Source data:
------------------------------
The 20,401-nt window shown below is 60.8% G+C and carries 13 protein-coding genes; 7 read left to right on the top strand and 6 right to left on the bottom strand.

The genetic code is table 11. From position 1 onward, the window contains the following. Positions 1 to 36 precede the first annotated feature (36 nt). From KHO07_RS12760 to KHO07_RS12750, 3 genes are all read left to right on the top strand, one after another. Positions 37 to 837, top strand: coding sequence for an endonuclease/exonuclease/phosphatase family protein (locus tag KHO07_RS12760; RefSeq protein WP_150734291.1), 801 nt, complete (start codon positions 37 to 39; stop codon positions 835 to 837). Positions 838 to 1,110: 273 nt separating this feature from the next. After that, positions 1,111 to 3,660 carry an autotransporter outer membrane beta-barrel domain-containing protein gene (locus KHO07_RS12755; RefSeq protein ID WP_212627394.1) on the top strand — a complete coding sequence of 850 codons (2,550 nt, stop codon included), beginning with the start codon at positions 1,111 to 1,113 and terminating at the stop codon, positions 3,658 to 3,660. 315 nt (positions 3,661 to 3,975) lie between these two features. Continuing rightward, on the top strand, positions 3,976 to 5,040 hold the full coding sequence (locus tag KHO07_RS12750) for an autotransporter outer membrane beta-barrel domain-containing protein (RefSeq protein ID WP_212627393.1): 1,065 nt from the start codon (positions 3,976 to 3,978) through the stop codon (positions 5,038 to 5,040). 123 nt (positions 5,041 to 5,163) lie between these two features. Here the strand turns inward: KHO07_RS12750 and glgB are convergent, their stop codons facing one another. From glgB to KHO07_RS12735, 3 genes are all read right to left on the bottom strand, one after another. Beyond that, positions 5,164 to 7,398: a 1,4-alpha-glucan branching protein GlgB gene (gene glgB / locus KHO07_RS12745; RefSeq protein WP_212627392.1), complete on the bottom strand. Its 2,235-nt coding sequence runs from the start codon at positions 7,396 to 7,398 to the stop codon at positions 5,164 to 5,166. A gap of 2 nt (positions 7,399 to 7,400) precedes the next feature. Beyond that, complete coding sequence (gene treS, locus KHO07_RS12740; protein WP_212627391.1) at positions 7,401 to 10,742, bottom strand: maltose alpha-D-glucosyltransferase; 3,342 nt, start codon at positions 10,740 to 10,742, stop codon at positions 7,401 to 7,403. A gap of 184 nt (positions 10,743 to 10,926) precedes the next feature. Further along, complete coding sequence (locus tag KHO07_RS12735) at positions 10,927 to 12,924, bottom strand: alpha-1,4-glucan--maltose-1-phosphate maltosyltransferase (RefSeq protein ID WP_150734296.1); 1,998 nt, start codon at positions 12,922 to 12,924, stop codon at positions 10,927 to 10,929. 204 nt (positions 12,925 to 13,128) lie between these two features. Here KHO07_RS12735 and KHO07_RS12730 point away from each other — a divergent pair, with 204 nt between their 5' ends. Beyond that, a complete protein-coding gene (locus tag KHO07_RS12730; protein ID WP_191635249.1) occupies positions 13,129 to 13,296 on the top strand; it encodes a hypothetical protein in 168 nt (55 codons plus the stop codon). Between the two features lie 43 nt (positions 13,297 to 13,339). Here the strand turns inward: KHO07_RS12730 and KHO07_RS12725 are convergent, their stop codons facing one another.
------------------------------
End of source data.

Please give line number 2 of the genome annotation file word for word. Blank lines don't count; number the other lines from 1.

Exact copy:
The genetic code is table 11. From position 1 onward, the window contains the following. Positions 1 to 36 precede the first annotated feature (36 nt). From KHO07_RS12760 to KHO07_RS12750, 3 genes are all read left to right on the top strand, one after another. Positions 37 to 837, top strand: coding sequence for an endonuclease/exonuclease/phosphatase family protein (locus tag KHO07_RS12760; RefSeq protein WP_150734291.1), 801 nt, complete (start codon positions 37 to 39; stop codon positions 835 to 837). Positions 838 to 1,110: 273 nt separating this feature from the next. After that, positions 1,111 to 3,660 carry an autotransporter outer membrane beta-barrel domain-containing protein gene (locus KHO07_RS12755; RefSeq protein ID WP_212627394.1) on the top strand — a complete coding sequence of 850 codons (2,550 nt, stop codon included), beginning with the start codon at positions 1,111 to 1,113 and terminating at the stop codon, positions 3,658 to 3,660. 315 nt (positions 3,661 to 3,975) lie between these two features. Continuing rightward, on the top strand, positions 3,976 to 5,040 hold the full coding sequence (locus tag KHO07_RS12750) for an autotransporter outer membrane beta-barrel domain-containing protein (RefSeq protein ID WP_212627393.1): 1,065 nt from the start codon (positions 3,976 to 3,978) through the stop codon (positions 5,038 to 5,040). 123 nt (positions 5,041 to 5,163) lie between these two features. Here the strand turns inward: KHO07_RS12750 and glgB are convergent, their stop codons facing one another. From glgB to KHO07_RS12735, 3 genes are all read right to left on the bottom strand, one after another. Beyond that, positions 5,164 to 7,398: a 1,4-alpha-glucan branching protein GlgB gene (gene glgB / locus KHO07_RS12745; RefSeq protein WP_212627392.1), complete on the bottom strand. Its 2,235-nt coding sequence runs from the start codon at positions 7,396 to 7,398 to the stop codon at positions 5,164 to 5,166. A gap of 2 nt (positions 7,399 to 7,400) precedes the next feature. Beyond that, complete coding sequence (gene treS, locus KHO07_RS12740; protein WP_212627391.1) at positions 7,401 to 10,742, bottom strand: maltose alpha-D-glucosyltransferase; 3,342 nt, start codon at positions 10,740 to 10,742, stop codon at positions 7,401 to 7,403. A gap of 184 nt (positions 10,743 to 10,926) precedes the next feature. Further along, complete coding sequence (locus tag KHO07_RS12735) at positions 10,927 to 12,924, bottom strand: alpha-1,4-glucan--maltose-1-phosphate maltosyltransferase (RefSeq protein ID WP_150734296.1); 1,998 nt, start codon at positions 12,922 to 12,924, stop codon at positions 10,927 to 10,929. 204 nt (positions 12,925 to 13,128) lie between these two features. Here KHO07_RS12735 and KHO07_RS12730 point away from each other — a divergent pair, with 204 nt between their 5' ends. Beyond that, a complete protein-coding gene (locus tag KHO07_RS12730; protein ID WP_191635249.1) occupies positions 13,129 to 13,296 on the top strand; it encodes a hypothetical protein in 168 nt (55 codons plus the stop codon). Between the two features lie 43 nt (positions 13,297 to 13,339). Here the strand turns inward: KHO07_RS12730 and KHO07_RS12725 are convergent, their stop codons facing one another.